41. Memorandum by the Director of the Federal Bureau of Investigation (Hoover)1


  • Mr. Tolson
  • Mr. De Loach
  • Mr. Sullivan
  • Mr. Bishop
[Page 97]

I called Dr. Henry A. Kissinger, National Security Adviser to the President, at Key Biscayne, Florida. I told him I had some information which I thought he ought to know about so as to bring him up to date.

I told him that in regards to the background of William Beecher, who wrote the article in the New York Times today,2 he is formerly from the St. Louis Globe Democrat and then went to the Wall Street Journal and was later employed by the New York Times. He has been active in the U.S. Army reserve program for a period of time and is described as particularly astute as to military affairs. In 1966 at the request of Marvin Watson, Assistant to the President at that time, we conducted an investigation as to a leak of information concerning United States government policy in the anti-missile field in connection with an article by Beecher in the New York Times of December 27, 1966. Our investigation led to nothing very definite except the possibility that his story was primarily on informed speculation as there had been made available publicly a lot of source material from which he could draw his conclusions.

I stated that in regard to the current three articles,3 it is the conclusion of the contacts we have made that it could have come and probably did from a staff member of the National Security Council. I continued that Beecher while at undergraduate school at Harvard had a roommate who is now a staff member of the National Security Council. There is a strong possibility also that he may have gotten some of his information from the Southeast Asian Desk, Public Affairs Office of the Department of Defense, as the Public Affairs Office is constituted of employees who are pronounced anti-Nixon. I continued that Beecher frequents this office as well as the National Security Council, and the employees freely furnish him information inasmuch as they are largely Kennedy people and anti-Nixon. I said that also in the Systems Analysis Agency in the Pentagon, there are at least 110 in the 124 employees who are still McNamara people and express a very definite Kennedy philosophy.4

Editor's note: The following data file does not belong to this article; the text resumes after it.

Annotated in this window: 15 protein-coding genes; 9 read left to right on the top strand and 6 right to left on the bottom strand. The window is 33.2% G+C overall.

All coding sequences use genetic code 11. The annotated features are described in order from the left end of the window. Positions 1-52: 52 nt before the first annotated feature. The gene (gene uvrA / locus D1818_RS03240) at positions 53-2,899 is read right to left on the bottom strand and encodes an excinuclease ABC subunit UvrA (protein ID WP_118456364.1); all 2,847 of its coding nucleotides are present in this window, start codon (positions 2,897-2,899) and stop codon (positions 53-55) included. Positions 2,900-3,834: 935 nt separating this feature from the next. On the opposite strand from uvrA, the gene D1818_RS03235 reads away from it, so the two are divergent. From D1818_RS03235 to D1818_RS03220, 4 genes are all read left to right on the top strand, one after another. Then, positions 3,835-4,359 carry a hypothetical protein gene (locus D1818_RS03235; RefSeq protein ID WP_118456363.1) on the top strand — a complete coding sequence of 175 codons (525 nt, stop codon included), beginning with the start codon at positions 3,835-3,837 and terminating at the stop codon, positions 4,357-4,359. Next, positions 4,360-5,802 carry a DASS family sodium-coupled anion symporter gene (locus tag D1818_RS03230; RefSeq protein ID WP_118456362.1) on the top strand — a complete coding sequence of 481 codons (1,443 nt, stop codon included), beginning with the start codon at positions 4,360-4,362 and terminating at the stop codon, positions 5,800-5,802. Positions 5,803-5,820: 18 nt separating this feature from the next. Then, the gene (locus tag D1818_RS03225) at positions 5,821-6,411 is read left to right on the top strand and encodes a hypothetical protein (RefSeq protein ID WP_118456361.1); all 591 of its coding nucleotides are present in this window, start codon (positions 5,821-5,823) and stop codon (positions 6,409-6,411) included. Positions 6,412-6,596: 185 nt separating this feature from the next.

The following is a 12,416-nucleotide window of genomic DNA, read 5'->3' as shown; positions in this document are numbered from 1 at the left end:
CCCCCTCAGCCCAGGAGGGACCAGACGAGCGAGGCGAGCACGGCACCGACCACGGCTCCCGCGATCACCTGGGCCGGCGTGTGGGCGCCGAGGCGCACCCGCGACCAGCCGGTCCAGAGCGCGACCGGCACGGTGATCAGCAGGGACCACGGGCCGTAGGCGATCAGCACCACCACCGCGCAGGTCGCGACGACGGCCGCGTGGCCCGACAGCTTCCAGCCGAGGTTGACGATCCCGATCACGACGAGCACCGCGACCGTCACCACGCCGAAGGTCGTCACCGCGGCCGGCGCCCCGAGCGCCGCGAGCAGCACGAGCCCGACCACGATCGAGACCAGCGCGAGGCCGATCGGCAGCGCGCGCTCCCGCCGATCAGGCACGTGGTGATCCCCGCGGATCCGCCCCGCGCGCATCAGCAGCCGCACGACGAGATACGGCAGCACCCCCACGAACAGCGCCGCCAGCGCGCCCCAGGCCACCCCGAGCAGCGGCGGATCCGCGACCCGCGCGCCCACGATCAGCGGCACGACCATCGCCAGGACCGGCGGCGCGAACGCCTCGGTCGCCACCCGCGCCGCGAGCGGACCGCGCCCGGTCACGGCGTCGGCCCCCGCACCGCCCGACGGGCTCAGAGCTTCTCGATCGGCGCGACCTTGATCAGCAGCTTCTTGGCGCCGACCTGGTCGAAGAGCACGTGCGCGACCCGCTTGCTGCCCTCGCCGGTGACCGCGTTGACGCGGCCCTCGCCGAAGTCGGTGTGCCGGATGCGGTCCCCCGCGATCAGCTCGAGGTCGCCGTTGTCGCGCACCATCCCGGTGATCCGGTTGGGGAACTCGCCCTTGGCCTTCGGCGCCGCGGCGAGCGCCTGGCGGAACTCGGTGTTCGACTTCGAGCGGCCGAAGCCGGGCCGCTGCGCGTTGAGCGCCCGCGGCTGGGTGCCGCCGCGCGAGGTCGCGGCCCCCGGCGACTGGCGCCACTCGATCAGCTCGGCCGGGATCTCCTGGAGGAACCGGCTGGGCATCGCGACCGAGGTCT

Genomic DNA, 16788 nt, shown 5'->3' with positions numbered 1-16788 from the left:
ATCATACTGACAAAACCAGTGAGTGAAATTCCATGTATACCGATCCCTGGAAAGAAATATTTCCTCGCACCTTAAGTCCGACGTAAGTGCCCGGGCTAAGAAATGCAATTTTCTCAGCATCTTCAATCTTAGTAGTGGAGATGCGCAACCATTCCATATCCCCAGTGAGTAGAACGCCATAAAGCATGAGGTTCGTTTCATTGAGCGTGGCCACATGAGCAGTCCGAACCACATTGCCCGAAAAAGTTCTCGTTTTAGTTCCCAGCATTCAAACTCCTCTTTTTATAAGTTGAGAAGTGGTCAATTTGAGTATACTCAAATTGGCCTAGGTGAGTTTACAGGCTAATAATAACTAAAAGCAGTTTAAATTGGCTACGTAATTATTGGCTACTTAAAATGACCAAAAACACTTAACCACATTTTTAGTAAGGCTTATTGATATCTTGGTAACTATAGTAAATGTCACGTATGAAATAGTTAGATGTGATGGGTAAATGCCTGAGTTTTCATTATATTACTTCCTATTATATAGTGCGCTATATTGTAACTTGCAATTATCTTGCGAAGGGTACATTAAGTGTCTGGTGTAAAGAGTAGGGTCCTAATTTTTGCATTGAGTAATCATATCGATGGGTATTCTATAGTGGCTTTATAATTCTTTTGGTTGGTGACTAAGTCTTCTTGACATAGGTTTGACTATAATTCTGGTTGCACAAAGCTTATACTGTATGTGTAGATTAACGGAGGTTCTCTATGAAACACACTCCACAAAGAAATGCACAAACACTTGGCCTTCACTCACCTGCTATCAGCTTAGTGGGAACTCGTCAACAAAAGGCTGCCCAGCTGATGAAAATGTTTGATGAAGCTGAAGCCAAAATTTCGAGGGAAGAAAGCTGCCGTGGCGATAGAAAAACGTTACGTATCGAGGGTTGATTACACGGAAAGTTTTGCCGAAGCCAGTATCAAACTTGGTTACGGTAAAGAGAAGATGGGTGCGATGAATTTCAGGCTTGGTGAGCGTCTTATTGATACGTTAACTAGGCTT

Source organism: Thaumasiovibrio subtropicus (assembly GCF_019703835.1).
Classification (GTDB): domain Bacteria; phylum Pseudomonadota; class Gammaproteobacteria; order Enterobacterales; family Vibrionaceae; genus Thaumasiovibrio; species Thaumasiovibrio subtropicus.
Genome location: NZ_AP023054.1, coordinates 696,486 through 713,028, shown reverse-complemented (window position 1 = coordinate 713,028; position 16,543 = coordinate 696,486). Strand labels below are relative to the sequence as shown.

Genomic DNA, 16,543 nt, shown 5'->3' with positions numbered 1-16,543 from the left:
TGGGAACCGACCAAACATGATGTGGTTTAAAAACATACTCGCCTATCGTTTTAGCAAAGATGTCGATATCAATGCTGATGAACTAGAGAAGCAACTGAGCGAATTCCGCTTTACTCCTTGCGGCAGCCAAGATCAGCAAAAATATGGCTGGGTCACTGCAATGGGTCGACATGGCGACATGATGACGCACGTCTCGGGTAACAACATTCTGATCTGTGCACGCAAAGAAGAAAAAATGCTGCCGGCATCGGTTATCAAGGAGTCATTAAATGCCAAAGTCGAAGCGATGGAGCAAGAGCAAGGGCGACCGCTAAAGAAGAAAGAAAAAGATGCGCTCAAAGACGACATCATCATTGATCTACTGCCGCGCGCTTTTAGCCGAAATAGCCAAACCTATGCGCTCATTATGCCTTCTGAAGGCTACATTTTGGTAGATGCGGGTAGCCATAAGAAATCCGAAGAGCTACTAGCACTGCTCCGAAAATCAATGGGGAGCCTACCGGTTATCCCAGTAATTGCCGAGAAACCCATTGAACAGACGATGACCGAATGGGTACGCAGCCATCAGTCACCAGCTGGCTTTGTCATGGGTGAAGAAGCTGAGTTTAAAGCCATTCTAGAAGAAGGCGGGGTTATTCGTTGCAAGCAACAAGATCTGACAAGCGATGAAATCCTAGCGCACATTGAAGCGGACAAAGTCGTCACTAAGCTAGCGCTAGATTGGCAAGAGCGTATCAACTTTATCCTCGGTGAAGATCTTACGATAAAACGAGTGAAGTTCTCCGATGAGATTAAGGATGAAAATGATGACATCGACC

I continued that this situation has made it very easy for Beecher to obtain information; however, the source we have been working through said it should not be ruled out that a staff member of the [Page 98] National Security Council who obviously was in a position to know the information contained in all three articles could have assisted Beecher. Dr. Kissinger said he has heard this as an allegation, too, but there is no proof; that he has heard it as a speculation. I said, of course, this is speculation all the way through tying it into this man Halperin. I said that Beecher works full time at the Pentagon and was asked today as to what his source of information was, and he said it was an excellent one. He said that his source was from the Air Force, but he did not reveal any names. I continued that he stated the Air Force was particularly anxious to soften up its press in its bomber program and is endeavoring to obtain a favorable image with the press. I commented that I thought that was probably a misleading statement by Beecher to throw it into the Air Force.